I've often thought that it's the nature of lawyers (and even more, academics, and even more, legal academics) to attempt to maximize their utility when faced with choices, rather than to satisfice. In the perfect world of maximizing or a world of perfect cooperation (notwithstanding the anti-competitive nature of it), you'd get all your offers at the same time, and have perfect information in the exercise of your options. Let's self regulate (or cartel), then, to the point that no school makes an offer before November 30, all schools make their offers on November 30, all give X weeks for consideration, and then move to the next round. I think your idea is an attempt to regulate between this and "dog-eat-dog," based on the relatively uniform hiring schedule created as a result of the school year calendar and the AALS FRC.

The idea that one can't make a choice in two weeks seems odd to me, and that kind of time pressure is likely the norm that our students are going to face out in the real world. I'd be loath to have expectations of a privilege not extended to them or others.

Posted by: Jeff Lipshaw | Dec 7, 2009 8:00:15 AM

Jeff -

Without commenting on the merit of exploding offers, I can think of all sorts of reasons why two weeks are not enough:

1. Hiring often happens around the holidays, when travel plans are not in place.
2. It is also compressed, so that there are callbacks, second visits, etc., happening at one time - there are only so many days that can allow for travel.
3. The second visit also includes the family, which may be more difficult to schedule
4. Academic hiring almost always involves a move to another city, and making that decision is more difficult than just satisficing with little study
5. On a related note, the lateral market is also very selective, such that the first job could be the last job, which make items 1-4 above even more important to consider.

So, while I think most can make a decision within two weeks, this is not your ordinary job search.

Posted by: Michael Risch | Dec 7, 2009 10:01:31 AM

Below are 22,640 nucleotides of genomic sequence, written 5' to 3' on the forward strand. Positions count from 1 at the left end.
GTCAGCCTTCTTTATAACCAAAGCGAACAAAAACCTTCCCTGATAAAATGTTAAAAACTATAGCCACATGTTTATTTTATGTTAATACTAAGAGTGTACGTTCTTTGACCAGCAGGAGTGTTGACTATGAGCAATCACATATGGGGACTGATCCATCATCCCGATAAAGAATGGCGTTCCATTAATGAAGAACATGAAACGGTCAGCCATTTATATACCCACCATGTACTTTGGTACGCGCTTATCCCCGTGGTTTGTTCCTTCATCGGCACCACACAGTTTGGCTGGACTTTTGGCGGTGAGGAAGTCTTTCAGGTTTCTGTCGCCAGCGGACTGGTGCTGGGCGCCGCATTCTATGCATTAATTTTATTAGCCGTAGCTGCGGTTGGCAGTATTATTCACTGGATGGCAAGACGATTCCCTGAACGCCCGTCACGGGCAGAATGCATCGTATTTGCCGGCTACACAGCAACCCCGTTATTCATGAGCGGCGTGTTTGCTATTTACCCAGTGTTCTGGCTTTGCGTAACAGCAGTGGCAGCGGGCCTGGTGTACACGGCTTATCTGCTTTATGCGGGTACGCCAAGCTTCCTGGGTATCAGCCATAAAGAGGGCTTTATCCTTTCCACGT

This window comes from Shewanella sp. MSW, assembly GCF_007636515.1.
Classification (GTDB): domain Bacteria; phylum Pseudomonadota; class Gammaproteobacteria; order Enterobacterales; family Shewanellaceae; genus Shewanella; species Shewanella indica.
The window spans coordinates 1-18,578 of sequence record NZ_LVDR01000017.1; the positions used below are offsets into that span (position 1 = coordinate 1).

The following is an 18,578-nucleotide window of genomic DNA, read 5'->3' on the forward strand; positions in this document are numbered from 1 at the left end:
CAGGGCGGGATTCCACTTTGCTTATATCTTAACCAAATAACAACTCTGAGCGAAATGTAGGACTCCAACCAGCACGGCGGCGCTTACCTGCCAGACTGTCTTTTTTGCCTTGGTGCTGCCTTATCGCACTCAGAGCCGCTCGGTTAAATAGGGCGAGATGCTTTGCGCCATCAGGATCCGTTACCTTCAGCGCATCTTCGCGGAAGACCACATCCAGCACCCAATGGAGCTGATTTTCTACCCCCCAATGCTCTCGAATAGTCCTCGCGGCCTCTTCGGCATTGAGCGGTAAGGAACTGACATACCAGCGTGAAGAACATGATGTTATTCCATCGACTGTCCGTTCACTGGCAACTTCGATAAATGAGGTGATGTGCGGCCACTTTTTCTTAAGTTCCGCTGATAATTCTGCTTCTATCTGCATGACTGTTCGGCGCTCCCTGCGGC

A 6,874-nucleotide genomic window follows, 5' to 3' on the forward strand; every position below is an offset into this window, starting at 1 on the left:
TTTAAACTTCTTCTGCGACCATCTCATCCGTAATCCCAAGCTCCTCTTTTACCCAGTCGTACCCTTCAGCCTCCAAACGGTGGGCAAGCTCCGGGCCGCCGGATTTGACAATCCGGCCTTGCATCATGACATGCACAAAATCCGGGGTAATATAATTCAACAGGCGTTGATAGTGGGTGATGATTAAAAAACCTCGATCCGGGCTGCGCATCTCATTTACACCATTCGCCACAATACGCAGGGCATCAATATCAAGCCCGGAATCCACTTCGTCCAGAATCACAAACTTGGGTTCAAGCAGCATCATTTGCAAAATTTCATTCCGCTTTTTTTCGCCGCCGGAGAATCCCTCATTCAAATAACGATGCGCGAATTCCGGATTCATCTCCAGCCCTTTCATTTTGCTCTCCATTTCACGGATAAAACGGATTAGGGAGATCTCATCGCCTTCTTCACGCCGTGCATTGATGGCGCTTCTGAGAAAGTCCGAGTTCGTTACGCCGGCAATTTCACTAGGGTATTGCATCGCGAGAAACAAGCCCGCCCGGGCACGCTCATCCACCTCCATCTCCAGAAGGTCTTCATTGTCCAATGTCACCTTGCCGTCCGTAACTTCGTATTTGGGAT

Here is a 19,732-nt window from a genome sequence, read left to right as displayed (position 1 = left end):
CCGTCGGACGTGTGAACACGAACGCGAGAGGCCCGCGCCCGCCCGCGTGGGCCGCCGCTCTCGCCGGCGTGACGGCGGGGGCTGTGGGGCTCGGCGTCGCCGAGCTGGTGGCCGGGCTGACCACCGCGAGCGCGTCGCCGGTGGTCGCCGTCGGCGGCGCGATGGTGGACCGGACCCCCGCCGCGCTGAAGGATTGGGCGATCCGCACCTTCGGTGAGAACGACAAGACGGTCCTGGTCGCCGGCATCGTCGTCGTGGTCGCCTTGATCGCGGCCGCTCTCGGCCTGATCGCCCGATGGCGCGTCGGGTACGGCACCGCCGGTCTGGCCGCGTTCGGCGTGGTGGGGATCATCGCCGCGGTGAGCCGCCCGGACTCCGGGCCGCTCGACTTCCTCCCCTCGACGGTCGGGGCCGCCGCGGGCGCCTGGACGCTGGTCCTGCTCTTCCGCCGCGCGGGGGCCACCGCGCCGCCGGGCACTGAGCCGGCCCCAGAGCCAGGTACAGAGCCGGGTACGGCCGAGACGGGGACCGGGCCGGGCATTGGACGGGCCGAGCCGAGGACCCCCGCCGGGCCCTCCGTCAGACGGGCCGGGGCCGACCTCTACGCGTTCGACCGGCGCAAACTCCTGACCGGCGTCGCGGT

Mike, I'm still not persuaded (having been in both markets) that it's that different. Each of your points can apply equally to somebody in the non-legal academic job market. I didn't mean to get hung up on two weeks. It was the two months plus that struck me as unusual.

Posted by: Jeff Lipshaw | Dec 7, 2009 10:29:09 AM

The idea of extending an offer to 10 candidates for five jobs sounds very similar to a posting in the hiring thread about what Phoenix Law was doing with FRC interview slots. From what I remember, the responses seemed to indicate that this reflected poorly on the school. I could also see potential problems with the "first in time, first in right" approach. Suppose two candidates were recorded as responding at the same time, each as the fifth responder. Would the school give the jobs to six instead of five? Would the two fives each work half time?

Posted by: Gidget | Dec 7, 2009 2:35:26 PM

I suspect the first person to reach the Dean via phone would be fine; I also bet that the school, if pressed in such a situation, could ask the Provost for another line and something would likely work out...

Posted by: dan | Dec 7, 2009 3:00:35 PM

Extending extra offers subject to a condition subsequent has another problem: some people are, for good reasons, not able to make decisions as quickly as others. People already in the same city as the law school or who have lived there can respond more quickly than those less familiar. Those with spouses who have tricky job placements will generally take longer than those with more easily-placed spouses, with spouses willing to take a leap of faith, or no spouses at all. Those with children will probably take longer than those without (and not planning any), given the need to investigate schools and allied programs. Those with special health needs versus those more robust, those who are members of some minority religions versus those not thus affiliated, those with parents to take care of versus those without . . . well, I could go on. I can easily imagine that these factors could make a significant difference at the margin. Either the candidates who need more time would lose out or they would accept offers without having completed their due diligence. Neither seems to me consistent either with a happy professoriate or with a happy hiring school, given the possibility of hiring lower choices or less happy ones. I suppose one could have two sets of offers, one for the relatively unencumbered, one for those not so favored, each with its own reserved slots, but I would think that very difficult to manage.

In a minor way, many schools already do something like this -- say, making four offers for three slots, though without that key condition subsequent. At least in my limited experience, they normally do so only when they can accommodate the n+1th hire if they have an unusually high yield -- though I do recall a dean who took the chance on a fairly large surplus of offers over slots. I think the chance paid off, at least in the sense that the school didn't find itself deluged with acceptances.

Posted by: Larry Garvin | Dec 7, 2009 4:53:02 PM

Just to echo Larry Garvin, from the perspective of an applicant with a partner, the "conditional offer" plan is just insane. It's the equivalent of announcing, "There are 10 of you we like, and five jobs available, so we'll just take the five of you who are less encumbered with significant others who have careers -- or with any other factors that would make your choice more complicated. We'll just take the single ones or those whose trailing spouses REALLY trail."